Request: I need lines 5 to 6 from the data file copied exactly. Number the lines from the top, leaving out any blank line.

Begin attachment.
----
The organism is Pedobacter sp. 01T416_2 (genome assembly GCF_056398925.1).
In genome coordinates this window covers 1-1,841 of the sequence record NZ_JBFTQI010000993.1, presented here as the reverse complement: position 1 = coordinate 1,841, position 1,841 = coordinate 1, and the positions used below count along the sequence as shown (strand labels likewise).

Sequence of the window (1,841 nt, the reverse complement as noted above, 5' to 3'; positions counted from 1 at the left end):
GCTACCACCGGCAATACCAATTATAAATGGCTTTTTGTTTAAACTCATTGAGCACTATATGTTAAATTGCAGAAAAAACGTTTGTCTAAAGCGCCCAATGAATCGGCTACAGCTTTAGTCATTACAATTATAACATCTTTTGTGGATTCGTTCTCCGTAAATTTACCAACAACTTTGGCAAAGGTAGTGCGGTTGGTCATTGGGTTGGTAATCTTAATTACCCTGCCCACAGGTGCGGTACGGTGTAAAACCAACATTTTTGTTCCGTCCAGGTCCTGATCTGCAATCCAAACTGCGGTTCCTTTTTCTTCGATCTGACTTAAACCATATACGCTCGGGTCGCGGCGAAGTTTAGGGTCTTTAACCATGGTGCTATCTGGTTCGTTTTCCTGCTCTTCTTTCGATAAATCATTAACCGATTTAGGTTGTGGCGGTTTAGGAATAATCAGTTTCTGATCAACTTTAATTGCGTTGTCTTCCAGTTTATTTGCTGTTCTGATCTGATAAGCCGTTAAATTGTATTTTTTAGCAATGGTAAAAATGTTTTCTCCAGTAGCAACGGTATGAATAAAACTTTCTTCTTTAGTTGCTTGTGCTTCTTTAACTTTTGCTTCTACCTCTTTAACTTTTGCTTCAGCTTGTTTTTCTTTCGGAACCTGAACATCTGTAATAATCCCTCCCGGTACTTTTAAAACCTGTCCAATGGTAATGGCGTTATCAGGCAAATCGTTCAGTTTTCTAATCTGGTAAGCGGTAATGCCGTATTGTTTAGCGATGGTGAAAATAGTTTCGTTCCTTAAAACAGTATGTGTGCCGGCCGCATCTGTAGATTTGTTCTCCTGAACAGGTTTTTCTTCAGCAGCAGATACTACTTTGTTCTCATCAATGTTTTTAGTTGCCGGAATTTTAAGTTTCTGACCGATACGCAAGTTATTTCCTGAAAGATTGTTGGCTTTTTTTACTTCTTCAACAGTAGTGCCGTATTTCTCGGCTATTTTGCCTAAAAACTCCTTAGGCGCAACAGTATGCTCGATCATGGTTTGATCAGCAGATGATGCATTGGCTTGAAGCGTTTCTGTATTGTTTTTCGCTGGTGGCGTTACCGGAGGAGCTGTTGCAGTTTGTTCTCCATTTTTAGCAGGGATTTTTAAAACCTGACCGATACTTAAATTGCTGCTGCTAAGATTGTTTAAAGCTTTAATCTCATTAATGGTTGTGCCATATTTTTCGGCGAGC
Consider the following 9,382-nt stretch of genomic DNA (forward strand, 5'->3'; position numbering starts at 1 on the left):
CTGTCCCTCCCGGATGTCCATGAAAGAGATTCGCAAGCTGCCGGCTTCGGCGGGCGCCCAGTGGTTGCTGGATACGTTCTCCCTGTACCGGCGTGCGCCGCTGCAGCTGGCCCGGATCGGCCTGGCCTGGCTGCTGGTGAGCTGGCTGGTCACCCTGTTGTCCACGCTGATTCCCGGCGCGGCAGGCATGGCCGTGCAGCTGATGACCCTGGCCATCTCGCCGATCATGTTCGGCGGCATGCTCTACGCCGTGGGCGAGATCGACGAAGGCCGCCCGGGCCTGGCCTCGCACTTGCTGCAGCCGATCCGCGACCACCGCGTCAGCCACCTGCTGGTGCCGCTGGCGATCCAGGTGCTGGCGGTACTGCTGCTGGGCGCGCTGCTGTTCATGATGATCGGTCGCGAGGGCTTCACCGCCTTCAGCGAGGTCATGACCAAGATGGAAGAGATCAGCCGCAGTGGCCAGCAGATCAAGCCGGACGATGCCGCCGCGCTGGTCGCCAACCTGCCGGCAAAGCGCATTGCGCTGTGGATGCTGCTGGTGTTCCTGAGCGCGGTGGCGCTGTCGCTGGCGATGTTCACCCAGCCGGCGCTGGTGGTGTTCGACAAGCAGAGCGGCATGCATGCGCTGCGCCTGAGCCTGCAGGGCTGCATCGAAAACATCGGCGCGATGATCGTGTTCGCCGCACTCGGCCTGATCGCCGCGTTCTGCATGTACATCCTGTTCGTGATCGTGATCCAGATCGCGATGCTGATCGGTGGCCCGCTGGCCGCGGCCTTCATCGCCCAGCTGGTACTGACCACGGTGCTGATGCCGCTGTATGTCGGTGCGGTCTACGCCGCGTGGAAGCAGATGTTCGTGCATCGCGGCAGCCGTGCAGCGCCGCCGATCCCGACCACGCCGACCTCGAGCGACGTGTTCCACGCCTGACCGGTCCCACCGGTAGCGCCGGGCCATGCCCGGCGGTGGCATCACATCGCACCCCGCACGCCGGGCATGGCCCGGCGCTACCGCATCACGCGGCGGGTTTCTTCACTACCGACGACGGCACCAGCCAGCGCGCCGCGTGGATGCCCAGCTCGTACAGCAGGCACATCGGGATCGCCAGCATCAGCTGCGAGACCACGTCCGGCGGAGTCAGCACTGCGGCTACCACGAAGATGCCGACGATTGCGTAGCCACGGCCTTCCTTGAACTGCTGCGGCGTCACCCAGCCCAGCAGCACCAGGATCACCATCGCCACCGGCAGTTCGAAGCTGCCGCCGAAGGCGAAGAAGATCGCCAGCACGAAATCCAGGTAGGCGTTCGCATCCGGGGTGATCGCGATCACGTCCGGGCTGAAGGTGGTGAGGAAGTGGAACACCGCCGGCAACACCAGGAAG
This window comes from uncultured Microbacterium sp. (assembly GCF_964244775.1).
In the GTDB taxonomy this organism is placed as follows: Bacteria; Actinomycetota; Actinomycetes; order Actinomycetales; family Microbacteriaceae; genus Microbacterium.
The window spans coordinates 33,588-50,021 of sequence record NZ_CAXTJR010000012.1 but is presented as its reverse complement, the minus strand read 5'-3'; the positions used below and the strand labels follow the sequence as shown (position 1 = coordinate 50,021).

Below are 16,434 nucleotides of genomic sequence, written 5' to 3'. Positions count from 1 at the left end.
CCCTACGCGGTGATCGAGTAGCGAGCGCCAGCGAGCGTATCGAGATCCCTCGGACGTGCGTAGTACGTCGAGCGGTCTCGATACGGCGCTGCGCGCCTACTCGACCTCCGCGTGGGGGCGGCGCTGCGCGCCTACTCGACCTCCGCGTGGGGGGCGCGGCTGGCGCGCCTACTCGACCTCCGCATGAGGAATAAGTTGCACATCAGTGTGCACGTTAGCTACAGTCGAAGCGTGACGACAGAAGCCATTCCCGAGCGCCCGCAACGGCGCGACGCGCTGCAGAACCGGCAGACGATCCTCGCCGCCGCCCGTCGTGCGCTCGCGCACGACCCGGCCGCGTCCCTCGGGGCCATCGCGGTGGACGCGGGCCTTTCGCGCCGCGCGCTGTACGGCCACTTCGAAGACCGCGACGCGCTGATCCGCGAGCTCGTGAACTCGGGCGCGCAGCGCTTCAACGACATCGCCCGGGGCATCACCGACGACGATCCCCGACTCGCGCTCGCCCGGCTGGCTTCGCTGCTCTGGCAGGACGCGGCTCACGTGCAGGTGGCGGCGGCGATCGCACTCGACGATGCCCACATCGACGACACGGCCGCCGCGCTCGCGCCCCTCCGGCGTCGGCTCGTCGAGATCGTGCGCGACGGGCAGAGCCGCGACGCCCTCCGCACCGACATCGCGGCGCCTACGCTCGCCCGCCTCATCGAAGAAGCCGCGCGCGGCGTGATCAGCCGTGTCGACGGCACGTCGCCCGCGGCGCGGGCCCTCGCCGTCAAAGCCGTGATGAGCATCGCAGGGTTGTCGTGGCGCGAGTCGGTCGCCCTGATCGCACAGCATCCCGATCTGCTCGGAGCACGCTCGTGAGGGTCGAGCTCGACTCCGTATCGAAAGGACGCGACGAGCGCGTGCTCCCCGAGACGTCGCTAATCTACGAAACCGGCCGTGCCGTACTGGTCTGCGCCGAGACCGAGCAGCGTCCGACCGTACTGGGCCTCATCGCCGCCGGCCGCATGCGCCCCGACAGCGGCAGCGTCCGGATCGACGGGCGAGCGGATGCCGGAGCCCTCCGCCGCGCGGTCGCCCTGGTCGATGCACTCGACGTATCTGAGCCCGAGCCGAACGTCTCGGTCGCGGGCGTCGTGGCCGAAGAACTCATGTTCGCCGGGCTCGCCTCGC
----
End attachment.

Consider the following 9,382-nt stretch of genomic DNA (forward strand, 5'->3'; position numbering starts at 1 on the left):
CTGTCCCTCCCGGATGTCCATGAAAGAGATTCGCAAGCTGCCGGCTTCGGCGGGCGCCCAGTGGTTGCTGGATACGTTCTCCCTGTACCGGCGTGCGCCGCTGCAGCTGGCCCGGATCGGCCTGGCCTGGCTGCTGGTGAGCTGGCTGGTCACCCTGTTGTCCACGCTGATTCCCGGCGCGGCAGGCATGGCCGTGCAGCTGATGACCCTGGCCATCTCGCCGATCATGTTCGGCGGCATGCTCTACGCCGTGGGCGAGATCGACGAAGGCCGCCCGGGCCTGGCCTCGCACTTGCTGCAGCCGATCCGCGACCACCGCGTCAGCCACCTGCTGGTGCCGCTGGCGATCCAGGTGCTGGCGGTACTGCTGCTGGGCGCGCTGCTGTTCATGATGATCGGTCGCGAGGGCTTCACCGCCTTCAGCGAGGTCATGACCAAGATGGAAGAGATCAGCCGCAGTGGCCAGCAGATCAAGCCGGACGATGCCGCCGCGCTGGTCGCCAACCTGCCGGCAAAGCGCATTGCGCTGTGGATGCTGCTGGTGTTCCTGAGCGCGGTGGCGCTGTCGCTGGCGATGTTCACCCAGCCGGCGCTGGTGGTGTTCGACAAGCAGAGCGGCATGCATGCGCTGCGCCTGAGCCTGCAGGGCTGCATCGAAAACATCGGCGCGATGATCGTGTTCGCCGCACTCGGCCTGATCGCCGCGTTCTGCATGTACATCCTGTTCGTGATCGTGATCCAGATCGCGATGCTGATCGGTGGCCCGCTGGCCGCGGCCTTCATCGCCCAGCTGGTACTGACCACGGTGCTGATGCCGCTGTATGTCGGTGCGGTCTACGCCGCGTGGAAGCAGATGTTCGTGCATCGCGGCAGCCGTGCAGCGCCGCCGATCCCGACCACGCCGACCTCGAGCGACGTGTTCCACGCCTGACCGGTCCCACCGGTAGCGCCGGGCCATGCCCGGCGGTGGCATCACATCGCACCCCGCACGCCGGGCATGGCCCGGCGCTACCGCATCACGCGGCGGGTTTCTTCACTACCGACGACGGCACCAGCCAGCGCGCCGCGTGGATGCCCAGCTCGTACAGCAGGCACATCGGGATCGCCAGCATCAGCTGCGAGACCACGTCCGGCGGAGTCAGCACTGCGGCTACCACGAAGATGCCGACGATTGCGTAGCCACGGCCTTCCTTGAACTGCTGCGGCGTCACCCAGCCCAGCAGCACCAGGATCACCATCGCCACCGGCAGTTCGAAGCTGCCGCCGAAGGCGAAGAAGATCGCCAGCACGAAATCCAGGTAGGCGTTCGCATCCGGGGTGATCGCGATCACGTCCGGGCTGAAGGTGGTGAGGAAGTGGAACACCGCCGGCAACACCAGGAAG